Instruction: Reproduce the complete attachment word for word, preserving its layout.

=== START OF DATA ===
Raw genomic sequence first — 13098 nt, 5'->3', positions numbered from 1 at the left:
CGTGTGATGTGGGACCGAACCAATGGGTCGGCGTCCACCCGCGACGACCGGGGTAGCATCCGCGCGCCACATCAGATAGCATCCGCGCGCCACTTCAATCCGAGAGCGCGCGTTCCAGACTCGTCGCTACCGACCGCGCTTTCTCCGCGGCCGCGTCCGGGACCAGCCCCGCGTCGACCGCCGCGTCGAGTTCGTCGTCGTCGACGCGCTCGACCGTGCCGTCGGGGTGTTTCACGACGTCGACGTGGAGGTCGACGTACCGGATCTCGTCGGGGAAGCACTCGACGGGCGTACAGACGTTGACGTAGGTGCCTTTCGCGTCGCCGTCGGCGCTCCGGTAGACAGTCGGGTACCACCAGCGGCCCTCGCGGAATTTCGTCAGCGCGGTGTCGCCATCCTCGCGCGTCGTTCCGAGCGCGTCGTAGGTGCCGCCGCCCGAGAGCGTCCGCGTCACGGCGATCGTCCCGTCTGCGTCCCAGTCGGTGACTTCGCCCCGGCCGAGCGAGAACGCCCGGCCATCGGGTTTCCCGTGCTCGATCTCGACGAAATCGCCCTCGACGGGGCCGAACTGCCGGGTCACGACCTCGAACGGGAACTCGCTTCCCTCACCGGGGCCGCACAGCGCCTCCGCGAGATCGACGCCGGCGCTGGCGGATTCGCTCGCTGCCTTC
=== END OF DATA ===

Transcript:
Raw genomic sequence first — 13098 nt, 5'->3', positions numbered from 1 at the left:
CGTGTGATGTGGGACCGAACCAATGGGTCGGCGTCCACCCGCGACGACCGGGGTAGCATCCGCGCGCCACATCAGATAGCATCCGCGCGCCACTTCAATCCGAGAGCGCGCGTTCCAGACTCGTCGCTACCGACCGCGCTTTCTCCGCGGCCGCGTCCGGGACCAGCCCCGCGTCGACCGCCGCGTCGAGTTCGTCGTCGTCGACGCGCTCGACCGTGCCGTCGGGGTGTTTCACGACGTCGACGTGGAGGTCGACGTACCGGATCTCGTCGGGGAAGCACTCGACGGGCGTACAGACGTTGACGTAGGTGCCTTTCGCGTCGCCGTCGGCGCTCCGGTAGACAGTCGGGTACCACCAGCGGCCCTCGCGGAATTTCGTCAGCGCGGTGTCGCCATCCTCGCGCGTCGTTCCGAGCGCGTCGTAGGTGCCGCCGCCCGAGAGCGTCCGCGTCACGGCGATCGTCCCGTCTGCGTCCCAGTCGGTGACTTCGCCCCGGCCGAGCGAGAACGCCCGGCCATCGGGTTTCCCGTGCTCGATCTCGACGAAATCGCCCTCGACGGGGCCGAACTGCCGGGTCACGACCTCGAACGGGAACTCGCTTCCCTCACCGGGGCCGCACAGCGCCTCCGCGAGATCGACGCCGGCGCTGGCGGATTCGCTCGCTGCCTTC